Well. Good morning. My name is Chuck Dalziel, and I'm making a presentation today regarding due diligence that HR departments should do in mergers and acquisitions. I'm a member, a sole member of a law firm in Atlanta called, magically, Dalziel Law Firm. I've been practicing law for 43 years at this point. I graduated from University of Georgia Law School magna cum laude, in 1980. I'm a member of the order of the Coif. I was on the law review. I first wrote down a corporate department of a large Atlanta law firm for four years. Then I spent 17 years at a specialty litigation firm in Atlanta, where I did a lot of insurance related work, including a lot of insurance coverage work that involved D.A. policies and also did a lot of non-compete work. A lot of what we would call business divorce type work, those would follow the sale of business acquisition in some cases, and then also mergers. But it would also include small businesses where people were in a small corporation or a limited liability company or a PC, even a partnership. And they wouldn't really have a clear way to separate, you know, once they decided they didn't like each other. So it did a lot of that kind of work as well. I spent substantial time advising HR departments, and I've presented on a lot of different topics relevant to HR professionals. So today I'm going to use all that experience that I have to talk to you about the due diligence that HR should be doing in a merger and acquisition situation. And. Let me give you sort of a general background before I get into the meat of the presentation. Okay. We're going to talk about different kinds of mergers. And so what we're going to learn is that there are different kinds of mergers. And so the due diligence has to be tailored to the particular type of merger that's being effectuated. So we have a horizontal merger. The partners in this type merger are parallel in the market, mean they sell the same services or products generally. They may be doing so in the same geographic area, or they may be selling in substantially different geographic areas. Their customers overlap a little bit or a lot, and they may be targeting the same market or substantially different markets. So think of that kind of merger. And what leads to mind if you read the business news, is the proposed merger between the Kroger supermarket chain and the Albertson's supermarket chain. And in that situation, you know, they're saying that that's okay. The proponents of the merger are because they serve different geographical areas, so they won't have any antitrust implications, or it won't have antitrust implications sufficient to stop the merger. But that is debatable. And I think I am not clear as I sit here, whether they've gotten that one through regulatory approval. I don't believe they have. But that's sort of the issue is even if they're serving geographic, different geographic areas now, if they merge, you know, and then they're serving them as one unified unit, it might have antitrust implications because they have become too large and will hurt the markets. Then we have the vertical merger. In this situation. What we have is. Companies that are in different places in the supply chain, and so they want to merge in order to. Minimize cost and highlight efficiencies and put a couple of examples in the paper, like, for example, a company that makes airplanes might buy an engine manufacturer, or you might have a drug manufacturer that. It buys a drug distribution company. You might have an accounting firm that provides litigation support, and that is a small, relatively small part of their business. But they want to make it bigger that a bigger part of their business. So they would acquire an electronic discovery management firm. And so in this situation, a lot of time to what you want is you want control of other people that are in the supply chain that you don't have presently. And a good example of that would be when John D Rockefeller was shipping oil from western Pennsylvania and Cleveland, where it was refined, you know, East. He did two things. He got control of the railroads, either by buying some of the railroads and merging them into his operation or getting favorable. Pricing from the railroads. And then later he actually started a shipping line that actually took the oil on ships. And so he was wanting to control the delivery mechanisms for his product. And so he engaged in vertical mergers. Then we have the concentric merger. And this one, what it does is it combines spheres of influence. So the companies are in the same market relative to customers, but not as the products. What they sell is generally competitive, not competitive, excuse me, but rather mutually beneficial. So for example, the a good example of this would be when and this is a little dated though if you think about it, when Fedex bought Kinko's and you know, in a lot of situations, what people would be needing to do is to actually get their final document ready to go for the overnight delivery. And so cankers Kinko's, excuse me, was a copying service and etcetera, etcetera, etcetera, so that you could produce your product that you needed shipped right into in the Fedex Kinko's office. And today what they've done is actually de-emphasized the copiers tremendously. And now they have computer stations there where what you can do is have your document on your computer, and then you access it through, like your email, and you can actually print the documents that you want to send. Actually at the Fedex location, the it's called print shop and that's printing ship, not printing ship. And that's why they do it that way. Because then we have the conglomerate merger, okay. And that one, what we do is we have a big ball of bubblegum or something like that. And what we do is we put other pieces of bubblegum on the on the big ball. And a good example of that would be how Jack Welch led GE when he was the CEO of GE. And so he you know GE you're thinking like light bulbs and other electronic devices and that sort of thing. But once he became the CEO they acquired RCA the TV maker. And then that opened up acquisitions of their other lines of businesses, which included NBC and later universal. And then they decided that there was a lot of money to be made in being a lender. And so they started GE capital and other financial subsidiaries so that they could. You know, my money lending money and some of those financial arms were actually acquired, you know, as independent financing companies and then brought in under the conglomerate merger. And then they bought a insurance company in Virginia. Um, that's now called Genworth. It's been spun off and they were in the insurance business, and the insurance business didn't treat them too well. And actually when they spun Genworth off, the stock still only trades at like $5 a share, in part because the underwriting on the Genworth products, including long term care insurance, was pretty poor. And so, you know, they sort of had to ditch that acquisition. Then they started acquiring companies that did medical devices. They had power generation businesses on and on and on and on. They acquired all these things. And. You know, part of it. I mean, you could also think about, like, your food products type things. You know, you got Unilever and Unilever is made up of. Breyers ice cream and Hellmann's mayonnaise. I think they still own Ben and Jerry's. They own, I believe it's the dove line of. Soaps and shampoos and body washes and that sort of thing. So in a lot of these situations, these companies. Feel like the earnings will be pushed better by experienced managers from the other businesses that are within their company now. And that has some good results sometimes, but not so much. A lot of times, you know, Welch was seen as a hero. You know, for a long time. And when he exited, he actually got a retirement plan that included him having a free use of a corporate jet and, you know, very excessive retirement benefits, multi-million dollar house in New York and all that kind of stuff. And so what happened was the shareholders, you know, activist shareholders attacked that, and they ended up in the process of that, attacking GE's accounting practices. And so the SEC in 2009 had GE pay a $50 million penalty for, you know, accounting errors and violations and intentionally deceptive accounting. And then there was another $200 million fine in 2020 for misleading the investors about Jen's was horrible losses in the Long-Term care business. And they also had a horrible performance in the power generator business. And so what ended up happening was the market cap in 2001, when Welch was a hero, was 80 or excuse me, was 450 billion. Now it's 85 billion. And so. You know, that is a situation where a lot of the mergers, especially in the conglomerate field, didn't work out. And some of that was due to, you know, poor due diligence. And so we're going to talk about that after we talk about this, which is there could be an asset purchase only acquisition so that you don't have a merger. Okay. And so the selling entity sells the assets to the surviving entity. And the surviving entity survives the acquisition. It's still an entity after it. And you don't have to worry about the liabilities of the selling end because you're not buying them. All you're buying is the assets. And then you have a stock purchase. And in that situation, all assets and liabilities come with the entity. The ownership of the stock in the entity now becomes the whole entity, and the selling entity does not survive. And a good example of that was the freestanding brokerage firm E-Trade was bought by Morgan Stanley. And the way it was structured. Morgan Stanley agreed to pay a premium on the E-Trade stock to the. Shareholders in E-Trade, where they got both cash and then stock in the new entity. And they also had a favorable valuation of the E-Trade stock as it transferred into stock of the merged E-Trade and Morgan Stanley. And in that situation, E-Trade didn't survive. No selling entity in the stock purchase type of acquisition survives. Okay, so the board of the directors has the ultimate responsibility. For the merger and acquisition transactions. And you have a situation where the individual directors have a fiduciary duty to the entity. And so in some situations, the activist shareholders will claim that the individual directors breached their fiduciary duty to the entity and decided to go forward with the acquisition or the terms or something like that. But they have to show a sort of generalized injury to the entity, and they have to do it in the form of a derivative action, where the shareholder represents the entity on behalf of the other shareholders. Against the individual directors. And so the individual directors on the selling side and on the acquiring side, both, you know, they need to be aware that the exercise of good judgment, you know, or business judgment, as they like to call it, that's really not the standard anymore. The duty of good faith to the entity that surpasses business judgment. And these fiduciary duty is on both the directors of the target, the selling entity and the acquiring entity. And depending on the state, as I said before, the duty could reach the level of the utmost good faith. That is the standard in Georgia. The standard is. Uh in Georgia. Code Annotated or Official Code of Georgia Annotated 23 to 58 is a standard of the utmost good faith. And that's a very high standard, because in a lawsuit about something like that, either a derivative suit or you might have a situation where shareholders are actually complaining of a special injury that they suffered. And like, you know, one situation where that might occur would be where there was different classes of stock. And so certain class members might take the position that they were uniquely injured as opposed to the other shareholders. But, you know, basically what you could do in a lawsuit about breach of fiduciary duties, draw a line on a board and put all the things that the directors could have done to better protect the entity. On one side, you know, they said this, they could have done, but they didn't. This could they could have done, but they didn't. This they could have done, but they didn't. And then on the other side, you can identify things that they did wrong, that they shouldn't have done. And, you know, on both sides of that that wouldn't reach the level of the utmost good faith. And so you'd have a breach of fiduciary duty case. And so HR due diligence has to know that the entity has to meet a very high standard of care. To help the directors of the target company and the acquiring company meet their duties. The fiduciary duties that they owe to the entities. Okay. So what we're going to do is we're going to master the due diligence checklist by topic. And. Part of the issue would be whether the HR department is in the acquiring company or the target company, but we'll talk about that a little bit further. Okay. So. Too far. All right. Okay. So now what we're going to do is talk about the due diligence undertaken by the acquiring company. I refer to it as the acquirer. I'm talking about the acquiring company. Okay. So the first thing that they want to know from an HR standpoint is what is the current status of human resources within the target in some situations. That's part of the argument is that, you know, HR and personnel issues have hindered the profitability of the target. And if we can just get our really super duper people who work in HR for the acquiring company in there, then we can improve the financial results of the company that we're buying. And so for the acquirer, you have to do some real deep dive due diligence about the HR department itself. You have to determine clearly what the staff and organizational structure of the target is. You have to figure out how they have actually tried to implement the structure. Through the use of employee policies, employee handbooks, codes of conduct. You know, one of the things that. I actually found out in watching another presentation the other day was actually it was a presentation from a former. A corporate executive at Lockheed who was running 2 or 3 of their plants, including. The Atlanta plant is located in Marietta. And she was actually saying that in their organization that these mission statements that you think of, you know, is just fluff, you know, that everybody ignores in their company. They were actually trying to coordinate the accomplishment of those, you know, objectives that were stated in the mission statement. You know, or or maybe they had corporate objectives or values that were. Stated in some sort of document or electronic presentation, and part of the accountability that they were implementing was. The success of the efforts in over in accomplishing these overall goals. And so, you know, that's a big one. And the, you know, the ESG movement and otherwise, you know, you would think that that's actually going to be a bigger one in years in the future than we have the compliance and litigation. And on the HR side, that would particularly be relating to the Fair Labor Standards Act, if you have non-exempt employees and then the EEOC compliance and Americans with Disabilities Act compliance and the Age Discrimination in Employment Act compliance, that sort of thing, you have to. Foul every year. Employment information report. It's called a EEO one, and it actually reports on the demographic background of the employer's workforce. And that's particularly important if you if the company that you're acquiring the target actually has contracts with the federal government or other governments that mandate diversity. And so you have to look at how the or what the effect of the merger would be on these demographics. Then you have to look at cover records to make sure that that's all done. I had a case actually, where a guy had a massive brain tumor, and when he was fired, they didn't send him the cover notice correctly. And I was actually able to force them to provide him health insurance for 18 months because they didn't do that. So any holes in that area would be something that you would want to discover. And then you have ERISA records. You know, you probably have ERISA plans in these companies that are being acquired. And you have to look at the administrator and, you know, all of the you know, how it's structured, how it's funded, the ERISA plans, you know, if you have ERISA retirement plans, same thing. And yes, there's a lot of work to do in that area. Okay. The acquirer wants to make sure that all of the employees are legal. So they are checking the I-9 to make sure that everybody is there. You want to make sure that all the records are complete, and all the payroll records generally want to make sure that unemployment tax is not only funded, but it's also properly documented. So you have to have record retention for that. You want to make sure that you get all of the tax compliance information, including the employer identification numbers, to pass tax returns that they filed a W-2 for the employees records of the tax deposits that they made and withholding records. And I'll say this, that my son and his accountant, he actually works with small businesses, including restaurant franchises, franchise Z's on particularly the tax deposits involving sales and use taxes. And that's a big danger. Sometimes you go to your favorite restaurant and you realize that they've immediately closed. That actually happened down in a restaurant in Fernandina Beach, Florida that we used to like to go to. And the reason that they were closed was because they hadn't complied with the sales tax requirements. So that's a big issue that could actually have sudden and unexpected impact if it's not realized and corrected. They have to see what kind of written contracts you have with employees or independent contractors, other people that provide services, you know, even compensated direct outside directors and things like that. You have to look to see what sort of liabilities these contracts create, because, you know, if you had a whole company that you were acquiring full of at will employees, then you wouldn't be acquiring any liabilities. But to the extent, for example, that the upper management has golden parachutes or to have contracts that have a specific time duration that would go well beyond the merger, you have to be aware of that and figure out whether those contracts might be bought out in some instances. You know, where you have a situation where you know the management changes. You can even see some situations where and these are more in small businesses. But I think it's been in other situations as well, particularly with respect to like restricted stock awards and stuff. The occurrence on these cases has repudiated the contract. And the thing about it is, if, just as an aside, if you're a beneficiary of one of these contracts, you need to make sure that. Whatever money you're expecting to get paid in the future in the form of a golden parachute or retirement or something like that is with a third party payor, not with your company. Because when management changes, your company's attitude towards your retirement can change, and there may not be any legal consequences if it is changed. I've had a case that I worked on regarding a president of the chiropractic college here in Atlanta, and I was his lawyer, and we were in this situation where his golden retirement was actually supposed to be paid out of ongoing college funds after he'd been pushed out, basically. So I had a pretty difficult time getting that one resolved. But I did start a mediation at 9 a.m. and finish in about 5 a.m. the next morning. Okay. Regarding the due diligence undertaken by the acquiring company concerning the target. These are just other things that we need to consider. We need to make sure that we've got a compliance system set up for the federal E sign and the state Uniform Electronic Transactions Act. For example, Georgia Ocga 1012 one or, you know, the Uniform Electronic Transactions Act, codification in your state, I think, has been codified in like 48 states. But obviously, you want to make sure that the contracts that the company has are enforceable and in some instances, that requires that the E sign, you know, if they were electronically signed, it requires that they were signed in compliance with these statutes. So you want to look at that so you don't get any bad surprises about a contract that you want. Potentially to continue. And then there's some resistance to that after the transaction. I guess I could also be relevant if there's a contract that you might want to get out of. Although my success in litigating the idea that these statutes weren't complied with when the contract was made, if I wanted to attack the contract on that basis, haven't had a ton of luck with that, although I've argued a few times. Okay. We also want to look at the employment and independent contractor and vendor contracts that we have. And this is mainly in the merger situation, not the asset purchase situation. Because again, you know that these are potential liabilities that these contracts create. And in an asset purchase we're not purchasing the liabilities. Um. All right. The interests that are served by acquiring contracts. Okay, so one of the things that we're looking at in a merger situation is that, yes, we're going to. A contracts contain potential liabilities for us, but they also can contain benefits that are served by acquiring them. And so one of them is continuity and management. And so, you know, this might be a good example of that. You might have a bank merger where, you know, what you have is a is a big national entity, and there's a regional bank that they want to acquire. And so they do it in a situation where the stock and the regional bank becomes stock in the big entity. And then they think with. Elimination of some of the positions in the acquiring or the, excuse me, the acquired company, that they'll have better cost performance. And so the regional bank will be more profitable. But the key to that, and a lot of situations, is to keep the management at the regional bank or the other entity there. And later in the presentation, I'll talk about a situation like this involving a regional bank, where the whole effort was to keep the top management of the well managed regional bank that was acquired there and not have them go to competitors. But over three years the whole management left. And so you have to figure out. What the obligations are that you are acquiring. And then you also have to try to figure out how to preserve the benefits that the people under contract deliver. And that would be a very good exercise for HR to get involved in, to see, you know, among the 16, how many or what kind of responsibilities does number one serve? Does he perform them well? Number two which ones does she provide? Do she provide them well? Or are they getting a good bang for the buck for what she's doing, that sort of thing. And then you could actually get into a situation where you might have a 16 person team and you want to cut six of them and keep ten, and, you know, you'd want to have a plan about how to make the acquired entity most effective going forward. If you don't acquire the contracts, you might have some kind of cost that would be. Effective in trying to sever it. And the best example that you can have that would be the Michigan State's football team do good for one year. And so a bunch of donors got involved and got the. President and. You know, the administration of Michigan State to give Mel Tucker of $95 million contract. And, you know, now they've severed it because he had an inappropriate relationship with somebody that was involved with the football team that he says was consensual. But they went ahead and terminated him. And now there's a big it's about an $80 million issue now about whether they had the ability to terminate him because what they were most likely doing was terminating him for cause. And so there will be litigation or arbitration about whether there was cause. That's actually in talking about the contract. That's actually something that HR should be looking at too. Is that to the extent that any employees were under contract, was there an arbitration provision in the contract so that if some dispute arose about the contract, it had to go to arbitration where the arbitration would be, what the anticipated cost of the arbitration would be, because these, you know, the jams and a Triple A's in the world charge a lot of money to put on an arbitration, regardless of what your result is in the arbitration. So those are a lot of things to consider. And then also, you know, you might have people in the acquired entity who are loyal to the management or people that consider that they've been mentored by upper management in the entity. So to the extent that you want to terminate some of those people, it might have a far reaching impact down the chain of employees, not just at the level of the people that you terminated. And then whatever the product or service was that was delivered by the acquired entity. One of the interest in having the same people run it is that you'll have a consistency in the products and services they delivered. Also, the customer relationships there would be. A situation where if you terminated the people, in fact, if they didn't have effective non-competes, they might actually try to take the relationships that had been used for the benefit of the acquired company and now get somebody else to try to exploit those relationships for the benefit of their business, as opposed to the business of the acquirer. Okay. The choir also, though has interest in exiting the contract and part of it is that. You know, the people in the acquired company, we could refer to them as the old Codgers and their old codgers, in the sense that they've kind of done business the way they've always done it. And part of the basis of the acquisition is, well, if we do it sort of differently than they used to do, we're going to make more money. And so in order to reach that goal, in a lot of situations, you know, the better idea is to have new management because it creates an atmosphere where there's less controversy about change. You can integrate the companies quicker. And one of the things too, is that if you have a strong acquirer and the acquirers management and their appetite and you know, their profitability and all that sort of thing is better respected than the company that they're acquiring, that helps investor relations. That's a story that they can sell. When they put the merger document out there on in public record, you know, and they have the SEC filings about why the acquisition is being made. You have a better argument if. You can control what you can control and you got less control if the old codgers stay there and more control if they're gone and you're more loyal to you, management is installed. Okay. We have special issues with independent contractors. And the first is for HR to get in there and actually look at the situations where the independent contractors are being employed. And I guess what you would probably do in a big company is just sort of group the people who are serving in various independent contractor roles that were similar. But then what you'd want to do is actually make sure that if they are classified as independent contractors, that they are in fact, legally independent contractors as opposed to employees. And in some situations, what the company does is actually contract not with the human being, but with their entity. And so in that situation, what HR should be looking for is proper documentation of the relationship. Including. If a business name is used, you actually need to make sure that the business name that was being used is actually the legal name of the business that the people who are serving as independent contractors are working under. And you need to make sure that proper tax accounting has been done with respect to the independent contractors. And sometimes we have to ask is. Just a flat out question. Well, number one, you know, the acquirer might be hostile generally to using independent contractors, or they may have other reasons why they don't want to use this particular independent contractor. And so you have to make sure as H.R. When you're looking at this, that you know, what top management thinks about whether they want to maintain the relationship or not. And then in the independent contractor situation, if you're the target. You have to look at two things. Number one, if the contractor's contract is assigned. To the acquirer. Well that business stay intact so that you get the same volume, the same number of customers go. Or is it possible that once the mergers talks starts, that the contractor might vote to serve another company, to try to take the customer relationships with them? And then also you have to look at how the contract is structured to see if the target has any liability. If they decide that they just want to terminate the contract, because you have to know what the monetary risk would be about that, and that would be a function that HR would probably serve. Um, with respect to the vendor contracts, one of the big issues is whether they're exclusive and actually, in a non-compete world, you see a lot of times where employees, even fairly low level employees, are actually asked to agree not to solicit the vendors, because I guess the idea is that the vendors provide uniquely beneficial services to the employer, and so they don't want that really good vendor to be serving other entities. So you have to look at that. And then you also have to look at whether specific types of vendors for the target are sort of segregated into units. And then if they are how that will affect the unit, how the merger will affect the unit, the acquisition by new people, will all the vendors want to stay in the tent? Basically, is what I'm saying there? Then you have to look at the financial condition of the vendor, including the target's history with the vendors, other creditors and customers, any lawsuits the vendors is involved in. That's a good one. You don't want to put a bad apple in your vendor bin, and you have to look at all those issues. Regarding non-compete and confidentiality agreements. Well, the first thing that's going to happen is you have a non-disclosure agreement between the acquirer and the target regarding the potential transaction. It could be one sided or mutual. Generally, it will be mutual because you wouldn't want to see like the target running around saying, hey, our stock is really going to go up because people are thinking about acquiring this. It. These types of agreements create limits on the individuals entitled to receive separate information. So one thing that actually. Um, would be a good exercise for HR to see how diligent the people in the acquiring acquired company, how diligent they were, would be to see whether they actually complied with the provisions in these non-disclosure agreements, where people are given the information, and the contract specifically says that they can't have it until they sign a separate document agreeing to the non-disclosure agreement restrictions. And so it would be a good test to see whether they actually followed that policy would be a good test to see whether they actually followed the policies in the non-compete agreements, non-solicitation agreements, confidentiality of the agreements that they had with the current employees. Apart from this document about the transaction itself, they have to make sure that you cover insider trading issues that could be created by the actual potentiality of the acquisition, and you have to make sure that you have. It in mind, what the potential breaches, what the consequences of the potential breaches of this non-disclosure agreement about the transaction would be, and what remedies you can obtain if. There is a breach. Because you want to. You want to keep it secret, particularly if you're in a public company situation. Um, you have to look at the non-compete contracts with the key personnel who work for the. Acquired company because they're an asset unto themselves for the acquirer. They protect the customer relationships of the target. The trade secrets and the confidential information. The relationships between the target and the employees. What I'm talking about there is that, you know, like, if a key personnel leaves and he's got, like, a tribe of people who claim to be his mentees in a department of the company that's acquired all the employees might want to go with him or her. And don't let me make sure I'm not sexist about it. Um, and so that's a real big issue, particularly for the acquirer and then also the relationships with the vendors. And then you look at all these as, as benefits that these contracts create. But there's also the benefit of continuity. That's what you want is you want a smooth transition into the future with good continuity. And, you know, the merged company just continuing to operate efficiently and seamlessly. And these non-compete contracts assist with that. Okay when you have a. A situation where employees don't who don't favor the merger leave. These contracts are still assets for the company. And as I said before, they prevent. You know, key personnel that want to leave from attack of the assembled workforce. The confidentiality of the information, the trade secrets, which are the bone backbone of the business and the customer relationships. And, you know, a lot of situations. The customers don't have contracts with the acquired company for a specific duration. And so the customer relationship is a lot more amorphous. And. You're in a situation where in a lot of instances, the customer can argue that and the employee that wants to take him can argue that the customer can do business with whomever they please. But these contracts that contain provisions that say that the information about the customers is confidential is a big deterrent. It's kind of a scary you type of effect that these contracts have. And then. One thing to note about this is if you sever people. Okay. You know, the way it used to work under Georgia law is it was very much hostility to non-compete contracts. And so if you could point out that it had been a term and it had been held defective before, it would be thrown out as unenforceable, but that kind of analysis wasn't applied to a severance agreement. So if you agreed, you know, sort of not to work and to receive money for not working, it was much more likely that the covenant would be considered. To be enforceable in comparison to one where the employee had decided at the start of his working with the company. Okay, so the severance, in fact, the severance agreement in a lot of situations, the cases said that they weren't subject to any scrutiny at all, that they were always enforceable. And so there could be situations where you might actually have to forfeit the severance money that you got if you violated the agreement. Okay relating to non-compete contracts. Due diligence. Okay. Again, the contract is primarily in a customer facing business. Going to include Non-solicitation. Customer of customers. Provision. And that's because they don't require a territorial restriction. And instead they can actually be written where a specific. Uh, companies. You can't go to those companies and then solicit the acquired company's customers for that other company. You can talk very briefly about whether there's a forum selection clause in the contract. The HR person would need to know that because it's a matter of state law, whether it's enforceable or not. And it matters greatly which state law applies. And so you have to look and make sure that in a situation where you're acquiring these contracts, what law is going to apply. It could be law that generally enforces non-competes, or it could be a state that's quite hostile. So you have to have legal counsel probably look at the enforceability for the key employees. Um, you have labor relations concerns. In fact, you have so many concerns that it's stated twice on my PowerPoint. So you have the Warn act. And so if the employer has 100 or more employees working in aggregate of 4000 hours per week, then if there's going to be a plant closing that results in a defined term, employment loss of 50 or more employees and mass layoffs, meaning that at least a third or 50 more employees are laid off or in any case, of 500 employees suffer employment loss. They have to give a 60 day notice of the upcoming closing or mass layoff. So you need to be aware of how many people might lose their job in connection with your transaction. Um. The Warn act requires notice to the union, and if there's no union, it requires that it's given to the individual employees. And like the Georgia has a law. Uh, that has created a rapid response activities agency in Georgia. It's the Georgia Department of Labor. This is. Coordinated under this federal statute, the Warn act. But the state agencies have to know they want to celebrate when a new plant like the Rivian plant or the Hyundai plant down in Savannah are coming. And so they want to be able to prepare, you know, for a situation where a company is leaving. Okay. National Labor Relations Act obligations in a merger. Okay. If there's unionized, you're going to have to bargain with the union about the transaction, and you may have a union contract that's enforceable. And in that situation, if there's a provision about severance that includes severance payments, you might have to comply with that. Okay. Then another way to go about it could be that you could. End up in a situation where you want to renegotiate the existing contract, and part of it would be the employer would be saying, well, we got to renegotiate it because, you know, on an ongoing basis, you know, this facility doesn't make a lot of sense under the current contract. Or it could be a situation where the union is saying that the transaction is really going to benefit management. So they want the employees to share in the benefit. So in those situations, you have to be in a situation where you're bargaining with the union. Okay. You have to understand the obligations that the target undertook to the employees as far as wages, benefits, retirement, severance and. The how the workers are organized, not union organized, but organized within the entity. Their possessions raise levels of compensation. Are they preserved? The person that has to do this. Or fulfill these obligations is just to understand for the for the buying company, what they have to do is understand all this is what I'm saying. But the acquired company, they actually have to negotiate with the union about some of these things, because they're the one with the contract with the union. Okay. And there's an exception. And that will be when the acquirer is the alter ego of the of the target, or the merge of will be so similar that it could be regarded as a successor. And then in that case, the acquirer has to get involved more with the union than they would otherwise. Okay doing a compensation and benefits review. You access to people who have control over the current compensation, and you have to look to see whether the pay is comparable for comparable positions, or is it widely differentiated? Are the benefits the same? Do they need to be harmonised? What about the retirement programmes. Or you got to leave the private programme separate or combined. Like there was a a plant in Murphy, North Carolina that made. Uh, hardware parts and stuff like that. And it was acquired by Snap-on. And they actually kept the same old retirement plan for the old employees separate. And they didn't combine them until after the merger for several years. And so in that case, what you might have is a discrepancy between the retirement that's available under the old plan versus the new plan. So that could create some problems. Um, the biggest mistakes in integration and transition planning are rolling out air power struggles between statements of parties. There's financial advisers and consultants that want to deal to close, close, close, close because they don't get paid until it closes. And so they might want to gloss over a lot of the issues. You might have human resistance to change and ineffective communication of the plan, how it's going to work with companies combined versus rumors and gossip about it. And one of the things that you need to do is to acquire is actually try to create loyalty in the acquirer among the the. Employees and even project some sort of loyalty to anybody that you're intended to sever or any group. And. That might be all of them. Believe it is so H.R. has a big job in. Connect and considering what issues are going to arise. Obviously the biggest issues monetarily are the financial equipment. Financial commitments that the company that's going to be acquired has made, both to the top level management and to the. Employees. One of the things for a public company that could be a little eerie is that the upper management might have contracts that are animated, payments are animated by a change of control. And I read an article not too long ago about a guy who'd become an in-house lawyer with a public entity, and he'd only been there about nine months. And. They went through a change in control and in his contract he had such a provision. And so what that meant was that he got way more than he was paid for the nine months of actual work under the contract. You know, in. Payment of the amount that he was due because there was a change in control. So that's a major type of contractual issue that needs to be determined. The confidentiality of the transaction and the confidentiality of the business information of the company that's being acquired is a huge issue, because a lot of times in these situations, what is also confidential besides. In the acquiring acquired companies information, and the terms of the deal is that the intentions of people who are affected by it or concealed. So I had a situation where my company down in Florida was bought by, was actually a employer that gave most of the employees stock in the company. And so when it was acquired, all the people that had the stock that were employees, their stock went up very significantly in price. And so they stay quiet about it. And then as soon as the transaction was consummated, they sold their stock at the inflated price. And then as a group, went to another company because they believed that that was a better move for their careers. And so then there was a huge situation involving the enforceability of their non-competes. And there's actually a legal theory where you can say that if you take a whole of workforce like that, then that taking of that whole independent workforce might actually be a. A situation where you have a tort that's independent called rating. And I'm aware of a situation in the brokerage industry where the company that lost several people and several locations to another company, you know, after consolidation, that company was actually assessed of $60 million worth of damages and $3 million in attorneys fees, basically, for making repetitive hires from the same competitor. You know, like in Jonesboro, Arkansas, we took a couple of people in Fort Smith. We took a couple of people in little Rock. We took a couple of people. And so it turned out that the arbitrators in that situation regarded that as a sort of a plan to destroy, not to just hire people, but to destroy the business of the competitor. And so we had a monetary award in that amount. Another thing that. Should be considered. Yeah, all. I can do it this way. Okay. One. One other thing would be to consider whether the merged company. How are they going to be so integrated, or they're going to be so few people that leave? Or are they going to be the successor of the target? And in that situation, you might find that people who are adverse to the. Target might actually then try to turn the liabilities of the target into the liabilities of the merged company, although that's not consistent with the acquisition document. And so that's a a situation where the HR should actually be also reviewing the potential acquisition docket document. Excuse me. In order to make sure that. The air. Decisions that are made are consistent with the document that is going to be used to accomplish the merger. So that would be another of the many duties that I've heaped on HR.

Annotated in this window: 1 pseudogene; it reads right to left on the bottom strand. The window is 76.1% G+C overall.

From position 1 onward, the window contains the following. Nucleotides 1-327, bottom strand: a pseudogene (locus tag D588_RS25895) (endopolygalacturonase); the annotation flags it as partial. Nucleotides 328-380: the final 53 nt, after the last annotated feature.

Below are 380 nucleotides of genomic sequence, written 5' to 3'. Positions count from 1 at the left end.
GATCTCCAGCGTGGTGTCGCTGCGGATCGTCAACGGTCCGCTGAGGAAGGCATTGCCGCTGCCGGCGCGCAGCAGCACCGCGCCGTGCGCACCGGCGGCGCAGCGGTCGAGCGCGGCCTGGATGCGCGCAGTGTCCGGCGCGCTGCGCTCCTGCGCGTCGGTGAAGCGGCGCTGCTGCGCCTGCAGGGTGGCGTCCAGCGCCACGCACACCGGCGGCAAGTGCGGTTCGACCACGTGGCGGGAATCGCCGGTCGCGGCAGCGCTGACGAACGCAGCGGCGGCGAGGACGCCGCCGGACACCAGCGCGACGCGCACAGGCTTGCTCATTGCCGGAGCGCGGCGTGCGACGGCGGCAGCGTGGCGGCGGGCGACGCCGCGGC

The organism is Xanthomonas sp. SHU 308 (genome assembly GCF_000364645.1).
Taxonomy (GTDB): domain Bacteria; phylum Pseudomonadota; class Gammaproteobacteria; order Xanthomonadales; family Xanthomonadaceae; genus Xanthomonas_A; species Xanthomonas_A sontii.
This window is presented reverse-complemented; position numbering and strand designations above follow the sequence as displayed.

Presenter(s)

CD
Charles Dalziel
Principal
Dalziel Law Firm

Course materials

Handout